- "As a self-made man, a great salesperson, a man of business and a billionaire, he has no match in the political landscape in Italy"
- A poll released on January 10 showed Berlusconi with 25 percent of voters' confidence — slightly above the levels registered in the two previous months
Silvio Berlusconi has been prime minister of Italy three times.
Despite a series of sex scandals and tax fraud convictions, the 81-year-old media mogul is once again at the center stage of Italian politics and could have a pivotal role in the upcoming general election.
CNBC asked analysts what's the secret of Berlusconi's popularity.
"The key point about Silvio Berlusconi, in my opinion, is the continued ability to differentiate himself clearly from competitors in Italian politics, despite being himself a politician for almost three decades and one with a debatable track record," Francesco Filia, chief executive officer at Fasanara Capital, told CNBC via email.
Berlusconi was appointed prime minister in 1994, 2001 and 2008. With a degree in law, his professional life started very much as a businessman. Prior to becoming prime minister, he founded a real estate firm, launched TV networks, bought department stores and even a soccer club — AC Milan.
"As a self-made man, a great salesperson, a man of business and a billionaire, he has no match in the political landscape in Italy," Filia said, highlighting that this is not to express any political opinion, but rather to address what the roots of his traction might be.
The first investigations into tax fraud began during his second-term as a prime minister. However, Berlusconi ended up convicted of tax fraud only later, in October 2012.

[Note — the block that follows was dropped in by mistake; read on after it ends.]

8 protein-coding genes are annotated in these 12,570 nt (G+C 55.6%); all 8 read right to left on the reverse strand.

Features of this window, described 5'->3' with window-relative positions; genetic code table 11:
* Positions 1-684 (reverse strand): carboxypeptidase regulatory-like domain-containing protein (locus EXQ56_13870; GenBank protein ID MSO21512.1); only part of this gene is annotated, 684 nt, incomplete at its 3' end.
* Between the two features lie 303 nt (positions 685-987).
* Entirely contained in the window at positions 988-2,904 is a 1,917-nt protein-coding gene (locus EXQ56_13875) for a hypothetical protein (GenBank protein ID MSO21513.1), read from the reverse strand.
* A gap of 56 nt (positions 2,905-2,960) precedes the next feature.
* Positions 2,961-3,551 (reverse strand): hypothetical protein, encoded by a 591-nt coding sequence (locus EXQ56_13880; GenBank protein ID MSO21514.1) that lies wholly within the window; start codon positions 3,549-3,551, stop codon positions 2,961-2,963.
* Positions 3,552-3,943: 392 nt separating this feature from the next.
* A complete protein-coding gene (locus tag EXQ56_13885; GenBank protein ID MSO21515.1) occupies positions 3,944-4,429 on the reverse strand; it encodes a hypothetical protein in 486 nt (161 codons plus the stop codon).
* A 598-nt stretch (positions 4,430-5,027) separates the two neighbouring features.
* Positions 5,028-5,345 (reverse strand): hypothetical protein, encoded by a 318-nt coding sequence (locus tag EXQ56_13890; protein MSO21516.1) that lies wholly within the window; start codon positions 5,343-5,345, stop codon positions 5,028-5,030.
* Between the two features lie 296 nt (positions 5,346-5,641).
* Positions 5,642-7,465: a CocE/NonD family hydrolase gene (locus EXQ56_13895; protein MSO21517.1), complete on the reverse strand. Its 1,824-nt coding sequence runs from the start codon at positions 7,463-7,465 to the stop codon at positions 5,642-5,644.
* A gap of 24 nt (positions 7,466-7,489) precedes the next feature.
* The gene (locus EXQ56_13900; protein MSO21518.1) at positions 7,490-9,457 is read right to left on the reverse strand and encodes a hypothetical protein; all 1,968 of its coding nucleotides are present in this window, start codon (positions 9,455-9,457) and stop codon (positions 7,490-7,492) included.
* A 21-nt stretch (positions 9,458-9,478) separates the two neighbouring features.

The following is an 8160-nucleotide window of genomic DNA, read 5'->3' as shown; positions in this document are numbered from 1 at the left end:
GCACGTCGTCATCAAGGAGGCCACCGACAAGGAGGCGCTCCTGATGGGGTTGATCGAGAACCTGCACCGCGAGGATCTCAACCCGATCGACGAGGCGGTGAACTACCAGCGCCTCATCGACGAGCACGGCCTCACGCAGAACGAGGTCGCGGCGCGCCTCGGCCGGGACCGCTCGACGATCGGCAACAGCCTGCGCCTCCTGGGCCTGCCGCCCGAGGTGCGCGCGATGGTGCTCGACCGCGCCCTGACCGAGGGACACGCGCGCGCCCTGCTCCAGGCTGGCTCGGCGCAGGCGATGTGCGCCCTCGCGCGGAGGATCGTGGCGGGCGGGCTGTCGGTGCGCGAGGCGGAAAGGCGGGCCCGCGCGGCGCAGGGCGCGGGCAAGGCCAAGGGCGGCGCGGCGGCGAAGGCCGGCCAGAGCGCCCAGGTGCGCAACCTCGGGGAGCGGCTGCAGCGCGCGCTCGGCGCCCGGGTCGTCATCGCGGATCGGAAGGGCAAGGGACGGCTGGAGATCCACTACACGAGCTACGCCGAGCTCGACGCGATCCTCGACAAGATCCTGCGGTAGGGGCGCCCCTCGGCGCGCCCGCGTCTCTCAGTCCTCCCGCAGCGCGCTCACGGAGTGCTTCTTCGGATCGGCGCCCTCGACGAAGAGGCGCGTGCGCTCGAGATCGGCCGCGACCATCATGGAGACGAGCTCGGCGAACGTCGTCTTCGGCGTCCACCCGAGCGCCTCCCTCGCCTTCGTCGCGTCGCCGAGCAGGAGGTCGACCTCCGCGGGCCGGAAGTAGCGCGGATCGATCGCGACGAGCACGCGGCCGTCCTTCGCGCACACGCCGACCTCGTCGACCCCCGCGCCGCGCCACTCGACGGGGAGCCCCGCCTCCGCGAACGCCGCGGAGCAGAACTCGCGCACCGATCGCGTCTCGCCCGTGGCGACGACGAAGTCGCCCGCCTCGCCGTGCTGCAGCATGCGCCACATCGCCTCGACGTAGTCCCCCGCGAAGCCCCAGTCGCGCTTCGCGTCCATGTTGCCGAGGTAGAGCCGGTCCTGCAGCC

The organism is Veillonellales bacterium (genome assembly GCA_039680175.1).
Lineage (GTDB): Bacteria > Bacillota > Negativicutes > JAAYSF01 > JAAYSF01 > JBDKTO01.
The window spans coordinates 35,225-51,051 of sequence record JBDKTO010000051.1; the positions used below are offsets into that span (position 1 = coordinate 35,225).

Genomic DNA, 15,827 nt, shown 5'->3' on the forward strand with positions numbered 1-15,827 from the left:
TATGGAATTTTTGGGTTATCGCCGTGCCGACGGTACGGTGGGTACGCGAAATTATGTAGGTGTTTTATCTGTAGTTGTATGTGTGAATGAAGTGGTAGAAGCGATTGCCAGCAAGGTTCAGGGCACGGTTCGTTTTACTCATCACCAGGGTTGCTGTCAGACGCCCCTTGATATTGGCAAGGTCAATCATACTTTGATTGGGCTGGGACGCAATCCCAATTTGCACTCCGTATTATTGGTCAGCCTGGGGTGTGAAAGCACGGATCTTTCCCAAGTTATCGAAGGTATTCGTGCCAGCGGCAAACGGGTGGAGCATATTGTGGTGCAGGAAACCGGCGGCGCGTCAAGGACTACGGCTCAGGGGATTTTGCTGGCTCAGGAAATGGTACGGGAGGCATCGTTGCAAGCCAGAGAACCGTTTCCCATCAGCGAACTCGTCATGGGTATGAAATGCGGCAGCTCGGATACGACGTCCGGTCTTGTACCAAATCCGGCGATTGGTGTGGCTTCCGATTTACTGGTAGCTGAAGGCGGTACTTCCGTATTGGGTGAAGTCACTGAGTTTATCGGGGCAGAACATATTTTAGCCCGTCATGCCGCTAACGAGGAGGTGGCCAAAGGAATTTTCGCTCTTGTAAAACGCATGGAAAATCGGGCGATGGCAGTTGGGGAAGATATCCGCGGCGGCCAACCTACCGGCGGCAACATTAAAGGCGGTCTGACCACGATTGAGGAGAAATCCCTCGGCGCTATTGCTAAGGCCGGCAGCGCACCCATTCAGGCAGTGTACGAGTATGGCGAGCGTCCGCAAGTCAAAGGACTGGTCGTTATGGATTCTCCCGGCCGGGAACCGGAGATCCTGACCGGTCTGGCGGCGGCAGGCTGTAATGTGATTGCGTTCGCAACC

In 2011, while serving his third mandate, reports that Berlusconi was being investigated for having sex with an underage girl spread and he faced trial in the same year. Later in 2011, at the height of the financial crisis in the euro zone, Berlusconi resigned from office after parliament approved an austerity budget.
"With memories of the sovereign debt crisis, Berlusconi's legal troubles and his sex scandals having somewhat faded, the former prime minister is now seeking to play the role of elder statesman," Peter Ceretti, analyst at the Economist Intelligence Unit (EIU), told CNBC via email.
"He calibrates his message to different audiences, knowing when he can tell an off-color joke, and when it is better to discuss policy. His age even seems to be an asset, as more than 40 percent of the Italian electorate is 55 or older, and more than a quarter is 65 or older," Ceretti said.
A poll released on January 10 showed Berlusconi with 25 percent of voters' confidence — slightly above the levels registered in the two previous months. His rival and fellow former prime minister, Matteo Renzi, also received a 25 percent voter confidence rating. However, both polled far below the current caretaker prime minister, Paolo Gentiloni, as the politician that Italians trust the most, with 35 percent of support. But the latter is not running for office.
"In spite of having been prime minister three different times, somehow, to a lot of Italians angry about politics he looks like an outsider who failed on his grand plans for Italy because of a backlash from the political establishment. In a way, his 'rocambolesque' relationship with EU authorities and Ms Merkel in the past also helps his case with Italian voters, as most of the country is skeptical of the EU," Filia said.
Berlusconi's party Forza Italia sits below the populist Five Star Movement and the Democratic Party led by Renzi in current opinion polls. However, Berlusconi has joined forces with other right-wing parties ahead of the March 4 election, which puts him in a good position to overcome Renzi and potentially the Five Star Movement.
Some analysts have predicted a victory for Berlusconi's coalition, albeit without an outright majority. This means that he would have an important role in negotiating with other parties to form a stable government.
"Most analysts have wrongly predicted his political demise at some point or another since 1994," Ceretti said. "A cardinal rule of covering Italian politics is to never count Silvio out."